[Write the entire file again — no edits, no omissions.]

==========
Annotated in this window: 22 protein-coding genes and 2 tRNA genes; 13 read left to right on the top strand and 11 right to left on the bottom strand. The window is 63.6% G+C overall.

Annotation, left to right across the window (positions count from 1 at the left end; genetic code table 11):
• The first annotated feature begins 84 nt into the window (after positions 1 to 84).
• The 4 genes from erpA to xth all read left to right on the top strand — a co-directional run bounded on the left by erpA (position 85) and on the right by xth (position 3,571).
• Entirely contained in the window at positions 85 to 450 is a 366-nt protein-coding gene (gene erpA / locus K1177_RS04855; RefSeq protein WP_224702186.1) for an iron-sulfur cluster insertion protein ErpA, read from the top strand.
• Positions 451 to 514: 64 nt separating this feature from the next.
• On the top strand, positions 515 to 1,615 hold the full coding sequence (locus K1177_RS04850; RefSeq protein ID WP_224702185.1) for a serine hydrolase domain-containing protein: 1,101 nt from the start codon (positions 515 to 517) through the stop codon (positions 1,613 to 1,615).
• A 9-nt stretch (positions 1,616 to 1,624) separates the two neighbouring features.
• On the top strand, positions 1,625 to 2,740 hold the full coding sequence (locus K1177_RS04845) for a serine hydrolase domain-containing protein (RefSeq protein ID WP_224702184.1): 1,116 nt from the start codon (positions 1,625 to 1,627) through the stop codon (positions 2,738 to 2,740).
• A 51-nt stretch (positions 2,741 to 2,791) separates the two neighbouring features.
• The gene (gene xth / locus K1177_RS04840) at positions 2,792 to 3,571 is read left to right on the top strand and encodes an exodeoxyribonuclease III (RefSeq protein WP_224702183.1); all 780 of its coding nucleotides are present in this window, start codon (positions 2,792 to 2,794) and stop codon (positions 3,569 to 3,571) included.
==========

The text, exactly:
Annotated in this window: 22 protein-coding genes and 2 tRNA genes; 13 read left to right on the top strand and 11 right to left on the bottom strand. The window is 63.6% G+C overall.

Annotation, left to right across the window (positions count from 1 at the left end; genetic code table 11):
• The first annotated feature begins 84 nt into the window (after positions 1 to 84).
• The 4 genes from erpA to xth all read left to right on the top strand — a co-directional run bounded on the left by erpA (position 85) and on the right by xth (position 3,571).
• Entirely contained in the window at positions 85 to 450 is a 366-nt protein-coding gene (gene erpA / locus K1177_RS04855; RefSeq protein WP_224702186.1) for an iron-sulfur cluster insertion protein ErpA, read from the top strand.
• Positions 451 to 514: 64 nt separating this feature from the next.
• On the top strand, positions 515 to 1,615 hold the full coding sequence (locus K1177_RS04850; RefSeq protein ID WP_224702185.1) for a serine hydrolase domain-containing protein: 1,101 nt from the start codon (positions 515 to 517) through the stop codon (positions 1,613 to 1,615).
• A 9-nt stretch (positions 1,616 to 1,624) separates the two neighbouring features.
• On the top strand, positions 1,625 to 2,740 hold the full coding sequence (locus K1177_RS04845) for a serine hydrolase domain-containing protein (RefSeq protein ID WP_224702184.1): 1,116 nt from the start codon (positions 1,625 to 1,627) through the stop codon (positions 2,738 to 2,740).
• A 51-nt stretch (positions 2,741 to 2,791) separates the two neighbouring features.
• The gene (gene xth / locus K1177_RS04840) at positions 2,792 to 3,571 is read left to right on the top strand and encodes an exodeoxyribonuclease III (RefSeq protein WP_224702183.1); all 780 of its coding nucleotides are present in this window, start codon (positions 2,792 to 2,794) and stop codon (positions 3,569 to 3,571) included.